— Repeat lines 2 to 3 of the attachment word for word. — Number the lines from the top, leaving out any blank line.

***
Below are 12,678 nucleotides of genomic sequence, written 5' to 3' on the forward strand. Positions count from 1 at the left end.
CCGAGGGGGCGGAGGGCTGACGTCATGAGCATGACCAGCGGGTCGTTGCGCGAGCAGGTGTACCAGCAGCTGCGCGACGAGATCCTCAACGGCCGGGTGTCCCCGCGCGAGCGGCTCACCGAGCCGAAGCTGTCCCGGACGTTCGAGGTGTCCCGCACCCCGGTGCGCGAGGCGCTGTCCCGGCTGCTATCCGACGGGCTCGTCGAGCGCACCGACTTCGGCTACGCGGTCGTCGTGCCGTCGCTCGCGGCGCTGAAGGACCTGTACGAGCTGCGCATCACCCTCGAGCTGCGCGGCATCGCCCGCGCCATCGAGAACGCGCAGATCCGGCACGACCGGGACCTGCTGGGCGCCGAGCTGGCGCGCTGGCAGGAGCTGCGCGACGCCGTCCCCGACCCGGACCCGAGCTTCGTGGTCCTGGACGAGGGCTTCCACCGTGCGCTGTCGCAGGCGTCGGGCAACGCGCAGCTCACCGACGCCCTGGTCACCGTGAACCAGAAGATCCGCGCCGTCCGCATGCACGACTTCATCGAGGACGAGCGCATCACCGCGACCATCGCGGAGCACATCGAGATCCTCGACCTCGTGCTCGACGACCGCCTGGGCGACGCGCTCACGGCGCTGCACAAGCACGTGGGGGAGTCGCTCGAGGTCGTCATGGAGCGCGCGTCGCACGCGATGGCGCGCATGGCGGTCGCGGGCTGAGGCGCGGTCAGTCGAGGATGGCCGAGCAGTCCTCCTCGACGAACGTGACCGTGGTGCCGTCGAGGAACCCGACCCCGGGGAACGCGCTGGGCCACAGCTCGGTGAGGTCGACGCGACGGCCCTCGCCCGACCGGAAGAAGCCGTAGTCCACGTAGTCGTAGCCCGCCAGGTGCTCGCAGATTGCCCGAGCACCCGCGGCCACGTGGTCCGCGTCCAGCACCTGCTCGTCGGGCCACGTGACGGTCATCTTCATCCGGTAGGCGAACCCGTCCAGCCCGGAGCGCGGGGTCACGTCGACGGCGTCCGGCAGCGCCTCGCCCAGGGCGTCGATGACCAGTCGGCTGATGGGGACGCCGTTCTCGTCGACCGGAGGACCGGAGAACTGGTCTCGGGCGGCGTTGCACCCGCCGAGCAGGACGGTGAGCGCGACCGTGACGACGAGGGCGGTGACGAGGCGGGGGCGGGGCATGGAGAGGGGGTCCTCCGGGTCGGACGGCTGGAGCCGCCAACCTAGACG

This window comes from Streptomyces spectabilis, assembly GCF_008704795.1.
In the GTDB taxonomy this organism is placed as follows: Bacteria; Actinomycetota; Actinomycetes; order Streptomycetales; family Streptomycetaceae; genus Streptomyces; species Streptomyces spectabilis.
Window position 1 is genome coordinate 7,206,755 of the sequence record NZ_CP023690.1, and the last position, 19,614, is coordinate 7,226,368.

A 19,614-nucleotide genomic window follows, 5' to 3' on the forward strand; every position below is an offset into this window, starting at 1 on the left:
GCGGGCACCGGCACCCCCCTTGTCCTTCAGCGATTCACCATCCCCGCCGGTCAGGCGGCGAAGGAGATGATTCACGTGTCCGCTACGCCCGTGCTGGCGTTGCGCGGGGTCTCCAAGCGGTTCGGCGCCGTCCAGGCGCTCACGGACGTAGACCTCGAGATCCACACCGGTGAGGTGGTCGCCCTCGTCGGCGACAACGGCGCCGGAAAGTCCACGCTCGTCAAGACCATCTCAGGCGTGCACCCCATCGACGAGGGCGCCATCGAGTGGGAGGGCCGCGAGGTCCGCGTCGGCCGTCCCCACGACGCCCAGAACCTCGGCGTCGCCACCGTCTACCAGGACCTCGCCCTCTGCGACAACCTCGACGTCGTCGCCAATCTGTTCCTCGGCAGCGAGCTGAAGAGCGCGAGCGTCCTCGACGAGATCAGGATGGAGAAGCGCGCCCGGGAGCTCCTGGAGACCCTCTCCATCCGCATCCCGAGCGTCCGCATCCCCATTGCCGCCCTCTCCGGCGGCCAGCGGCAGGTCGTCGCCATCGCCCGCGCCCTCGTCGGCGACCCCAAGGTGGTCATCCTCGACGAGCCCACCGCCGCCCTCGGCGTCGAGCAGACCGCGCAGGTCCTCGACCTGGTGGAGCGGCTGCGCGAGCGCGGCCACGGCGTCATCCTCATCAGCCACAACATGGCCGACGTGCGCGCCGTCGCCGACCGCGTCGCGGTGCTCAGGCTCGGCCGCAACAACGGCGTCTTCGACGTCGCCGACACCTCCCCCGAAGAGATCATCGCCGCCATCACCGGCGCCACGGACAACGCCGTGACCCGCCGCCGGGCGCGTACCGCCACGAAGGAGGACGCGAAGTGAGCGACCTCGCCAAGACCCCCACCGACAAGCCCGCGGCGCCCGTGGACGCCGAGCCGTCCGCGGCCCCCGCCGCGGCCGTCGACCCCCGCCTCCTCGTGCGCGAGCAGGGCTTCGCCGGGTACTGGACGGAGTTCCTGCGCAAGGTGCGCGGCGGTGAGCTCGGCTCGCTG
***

CCGAGGGGGCGGAGGGCTGACGTCATGAGCATGACCAGCGGGTCGTTGCGCGAGCAGGTGTACCAGCAGCTGCGCGACGAGATCCTCAACGGCCGGGTGTCCCCGCGCGAGCGGCTCACCGAGCCGAAGCTGTCCCGGACGTTCGAGGTGTCCCGCACCCCGGTGCGCGAGGCGCTGTCCCGGCTGCTATCCGACGGGCTCGTCGAGCGCACCGACTTCGGCTACGCGGTCGTCGTGCCGTCGCTCGCGGCGCTGAAGGACCTGTACGAGCTGCGCATCACCCTCGAGCTGCGCGGCATCGCCCGCGCCATCGAGAACGCGCAGATCCGGCACGACCGGGACCTGCTGGGCGCCGAGCTGGCGCGCTGGCAGGAGCTGCGCGACGCCGTCCCCGACCCGGACCCGAGCTTCGTGGTCCTGGACGAGGGCTTCCACCGTGCGCTGTCGCAGGCGTCGGGCAACGCGCAGCTCACCGACGCCCTGGTCACCGTGAACCAGAAGATCCGCGCCGTCCGCATGCACGACTTCATCGAGGACGAGCGCATCACCGCGACCATCGCGGAGCACATCGAGATCCTCGACCTCGTGCTCGACGACCGCCTGGGCGACGCGCTCACGGCGCTGCACAAGCACGTGGGGGAGTCGCTCGAGGTCGTCATGGAGCGCGCGTCGCACGCGATGGCGCGCATGGCGGTCGCGGGCTGAGGCGCGGTCAGTCGAGGATGGCCGAGCAGTCCTCCTCGACGAACGTGACCGTGGTGCCGTCGAGGAACCCGACCCCGGGGAACGCGCTGGGCCACAGCTCGGTGAGGTCGACGCGACGGCCCTCGCCCGACCGGAAGAAGCCGTAGTCCACGTAGTCGTAGCCCGCCAGGTGCTCGCAGATTGCCCGAGCACCCGCGGCCACGTGGTCCGCGTCCAGCACCTGCTCGTCGGGCCACGTGACGGTCATCTTCATCCGGTAGGCGAACCCGTCCAGCCCGGAGCGCGGGGTCACGTCGACGGCGTCCGGCAGCGCCTCGCCCAGGGCGTCGATGACCAGTCGGCTGATGGGGACGCCGTTCTCGTCGACCGGAGGACCGGAGAACTGGTCTCGGGCGGCGTTGCACCCGCCGAGCAGGACGGTGAGCGCGACCGTGACGACGAGGGCGGTGACGAGGCGGGGGCGGGGCATGGAGAGGGGGTCCTCCGGGTCGGACGGCTGGAGCCGCCAACCTAGACG

This window comes from Streptomyces spectabilis, assembly GCF_008704795.1.